Johann Heinrich Füssli, Lady at dressing table, Brinsley Ford collection

In 1927 Ford joined the National Art Collections Fund. His maternal grandmother left him a legacy two years later with which Ford was able to begin collecting art, including the works of Fuseli, Michelangelo, Ingres, Toulouse-Lautrec, and Henry Moore. He met art connoisseur James Byam Shaw and artist Charles Barrow Prescott when he joined the Burlington Fine Arts Club.[1] In 1939 he published a scholarly article in the Burlington Magazine of portrait drawings made by Ingres.[1][5] His father died in 1940 and the following year he took possession of his father's art collection.[1]

World War II[edit]

In 1939, before World War II began, Ford became Troop Sergeant-Major in the Royal Artillery of the British Army. He was transferred to MI9 military intelligence in 1941 and later headed the Brussels office.[1][4]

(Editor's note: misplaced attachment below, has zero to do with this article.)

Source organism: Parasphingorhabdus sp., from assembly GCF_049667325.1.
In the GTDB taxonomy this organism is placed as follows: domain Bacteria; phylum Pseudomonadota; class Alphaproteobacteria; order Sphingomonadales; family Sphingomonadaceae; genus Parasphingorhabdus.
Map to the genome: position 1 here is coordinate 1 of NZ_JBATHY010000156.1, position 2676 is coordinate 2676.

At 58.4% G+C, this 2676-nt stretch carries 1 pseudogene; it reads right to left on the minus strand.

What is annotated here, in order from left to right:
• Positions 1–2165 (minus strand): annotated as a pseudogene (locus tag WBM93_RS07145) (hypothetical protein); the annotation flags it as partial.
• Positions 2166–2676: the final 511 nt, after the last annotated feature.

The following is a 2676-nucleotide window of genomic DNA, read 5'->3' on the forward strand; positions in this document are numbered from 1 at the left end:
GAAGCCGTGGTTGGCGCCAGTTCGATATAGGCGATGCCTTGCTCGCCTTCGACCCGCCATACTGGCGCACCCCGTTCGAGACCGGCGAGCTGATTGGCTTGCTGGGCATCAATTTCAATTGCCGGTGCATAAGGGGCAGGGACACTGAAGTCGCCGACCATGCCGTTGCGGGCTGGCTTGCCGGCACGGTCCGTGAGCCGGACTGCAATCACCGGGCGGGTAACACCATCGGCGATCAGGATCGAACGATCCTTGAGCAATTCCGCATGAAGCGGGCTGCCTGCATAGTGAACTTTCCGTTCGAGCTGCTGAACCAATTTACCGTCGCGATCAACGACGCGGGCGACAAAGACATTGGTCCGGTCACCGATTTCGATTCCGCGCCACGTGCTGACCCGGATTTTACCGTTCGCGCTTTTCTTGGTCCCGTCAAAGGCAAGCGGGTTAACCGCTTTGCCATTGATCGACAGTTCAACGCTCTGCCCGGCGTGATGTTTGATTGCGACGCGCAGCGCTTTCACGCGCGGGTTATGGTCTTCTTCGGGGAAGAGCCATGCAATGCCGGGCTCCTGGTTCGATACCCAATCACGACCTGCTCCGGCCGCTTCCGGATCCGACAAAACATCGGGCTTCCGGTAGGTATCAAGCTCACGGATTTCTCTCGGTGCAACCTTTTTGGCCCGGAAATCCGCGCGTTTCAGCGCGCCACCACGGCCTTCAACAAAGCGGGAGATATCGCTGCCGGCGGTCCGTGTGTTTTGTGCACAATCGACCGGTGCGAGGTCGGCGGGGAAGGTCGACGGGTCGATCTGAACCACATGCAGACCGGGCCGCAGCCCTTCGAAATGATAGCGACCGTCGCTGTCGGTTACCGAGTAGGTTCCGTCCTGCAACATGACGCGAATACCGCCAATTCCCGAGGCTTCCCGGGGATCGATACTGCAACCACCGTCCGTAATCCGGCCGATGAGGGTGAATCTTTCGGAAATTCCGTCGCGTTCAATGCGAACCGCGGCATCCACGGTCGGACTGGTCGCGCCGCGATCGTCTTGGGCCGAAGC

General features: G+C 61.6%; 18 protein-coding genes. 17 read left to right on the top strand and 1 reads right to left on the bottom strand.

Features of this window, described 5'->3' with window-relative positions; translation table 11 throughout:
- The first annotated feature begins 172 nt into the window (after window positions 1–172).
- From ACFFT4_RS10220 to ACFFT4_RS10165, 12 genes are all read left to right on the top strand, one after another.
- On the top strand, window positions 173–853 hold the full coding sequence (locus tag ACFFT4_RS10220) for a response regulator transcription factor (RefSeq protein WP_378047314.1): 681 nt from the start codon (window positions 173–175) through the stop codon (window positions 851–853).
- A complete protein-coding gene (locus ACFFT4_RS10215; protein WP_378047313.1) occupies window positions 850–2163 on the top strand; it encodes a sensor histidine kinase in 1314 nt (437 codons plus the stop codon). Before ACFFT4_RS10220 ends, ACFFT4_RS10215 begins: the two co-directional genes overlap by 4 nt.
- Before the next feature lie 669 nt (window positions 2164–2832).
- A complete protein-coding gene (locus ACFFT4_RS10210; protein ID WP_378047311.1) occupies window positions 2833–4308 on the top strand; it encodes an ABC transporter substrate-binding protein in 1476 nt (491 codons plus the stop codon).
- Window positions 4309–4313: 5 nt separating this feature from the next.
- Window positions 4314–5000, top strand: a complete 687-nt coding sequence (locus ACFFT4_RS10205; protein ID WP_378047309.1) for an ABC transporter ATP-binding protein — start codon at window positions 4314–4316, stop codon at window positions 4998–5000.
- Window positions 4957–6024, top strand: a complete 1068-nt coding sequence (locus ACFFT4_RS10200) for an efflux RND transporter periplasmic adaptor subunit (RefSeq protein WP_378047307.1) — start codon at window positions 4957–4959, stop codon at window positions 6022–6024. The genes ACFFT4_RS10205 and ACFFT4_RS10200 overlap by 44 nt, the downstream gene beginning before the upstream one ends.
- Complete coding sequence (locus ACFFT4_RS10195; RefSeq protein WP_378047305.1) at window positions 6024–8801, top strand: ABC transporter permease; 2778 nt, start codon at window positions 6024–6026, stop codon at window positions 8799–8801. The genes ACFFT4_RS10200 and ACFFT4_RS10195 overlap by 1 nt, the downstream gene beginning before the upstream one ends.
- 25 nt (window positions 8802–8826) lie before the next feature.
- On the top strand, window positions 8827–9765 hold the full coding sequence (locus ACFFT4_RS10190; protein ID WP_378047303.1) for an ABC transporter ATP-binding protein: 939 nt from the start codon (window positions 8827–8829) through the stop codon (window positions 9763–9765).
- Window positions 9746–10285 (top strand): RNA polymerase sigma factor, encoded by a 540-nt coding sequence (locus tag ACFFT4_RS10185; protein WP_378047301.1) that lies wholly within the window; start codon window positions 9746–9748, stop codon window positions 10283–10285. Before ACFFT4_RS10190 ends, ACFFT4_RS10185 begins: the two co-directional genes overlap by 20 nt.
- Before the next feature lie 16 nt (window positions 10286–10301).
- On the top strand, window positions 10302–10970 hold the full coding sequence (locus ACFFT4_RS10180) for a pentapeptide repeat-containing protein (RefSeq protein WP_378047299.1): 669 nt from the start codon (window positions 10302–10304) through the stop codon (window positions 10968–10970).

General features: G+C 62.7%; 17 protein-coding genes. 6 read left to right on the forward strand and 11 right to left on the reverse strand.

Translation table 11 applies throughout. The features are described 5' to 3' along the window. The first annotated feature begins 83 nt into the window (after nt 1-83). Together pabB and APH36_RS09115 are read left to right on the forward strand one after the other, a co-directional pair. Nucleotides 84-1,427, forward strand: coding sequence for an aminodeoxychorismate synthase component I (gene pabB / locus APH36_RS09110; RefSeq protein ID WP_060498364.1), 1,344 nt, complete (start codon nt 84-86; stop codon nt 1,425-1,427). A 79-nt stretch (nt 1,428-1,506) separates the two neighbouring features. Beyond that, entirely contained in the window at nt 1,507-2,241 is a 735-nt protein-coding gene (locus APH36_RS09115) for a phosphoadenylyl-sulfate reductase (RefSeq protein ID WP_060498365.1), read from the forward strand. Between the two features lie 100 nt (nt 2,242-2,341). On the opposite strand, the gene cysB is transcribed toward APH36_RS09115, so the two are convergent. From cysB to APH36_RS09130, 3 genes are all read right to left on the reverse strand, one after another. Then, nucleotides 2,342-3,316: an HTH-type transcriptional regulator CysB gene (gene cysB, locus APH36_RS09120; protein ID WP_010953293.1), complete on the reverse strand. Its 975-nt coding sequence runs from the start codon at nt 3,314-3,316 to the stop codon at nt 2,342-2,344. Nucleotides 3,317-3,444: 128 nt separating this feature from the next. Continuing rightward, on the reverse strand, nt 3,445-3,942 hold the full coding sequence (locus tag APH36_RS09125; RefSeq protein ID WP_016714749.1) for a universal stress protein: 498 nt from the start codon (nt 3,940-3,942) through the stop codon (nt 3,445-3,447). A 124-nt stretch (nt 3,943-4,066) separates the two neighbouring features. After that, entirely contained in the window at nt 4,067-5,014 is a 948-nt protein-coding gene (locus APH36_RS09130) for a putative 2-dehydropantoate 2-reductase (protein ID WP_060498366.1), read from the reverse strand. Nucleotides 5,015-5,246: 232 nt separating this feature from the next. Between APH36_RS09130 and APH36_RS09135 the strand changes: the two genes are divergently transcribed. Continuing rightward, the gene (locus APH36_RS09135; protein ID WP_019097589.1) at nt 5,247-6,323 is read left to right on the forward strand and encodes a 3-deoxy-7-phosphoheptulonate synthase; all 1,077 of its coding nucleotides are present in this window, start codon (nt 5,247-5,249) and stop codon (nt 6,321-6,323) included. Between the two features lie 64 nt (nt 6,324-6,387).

Ford amassed an art collection that was held at his house at Wyndham Place. He added works by Batoni, Cozza, Cavallino, creating a collection of Italian seicento and settecento works. In 1951 he published The Drawings of Richard Wilson.[1]

During the war years the Burlington Magazine floundered but Ford rallied support and himself provided financial assistance to the journal. In its tribute to him following his death, the magazine wrote that he was "the principal engineers of this Magazine's survival in the lean years that followed World War II." In 1952 became its director.[1][5] In 1954 he became a trustee of the National Gallery.[1]

He became a member of the National Art Collections Fund executive committee in 1974 and its chair in 1975. Under his leadership more than 200 works of art were saved and National Trust properties received art work.[1][5][6] He organised an exhibition, "Richard Ford in Spain", lent works and assisted Denys Sutton in the development of the exhibition catalog. He was chairman until 1980.[1]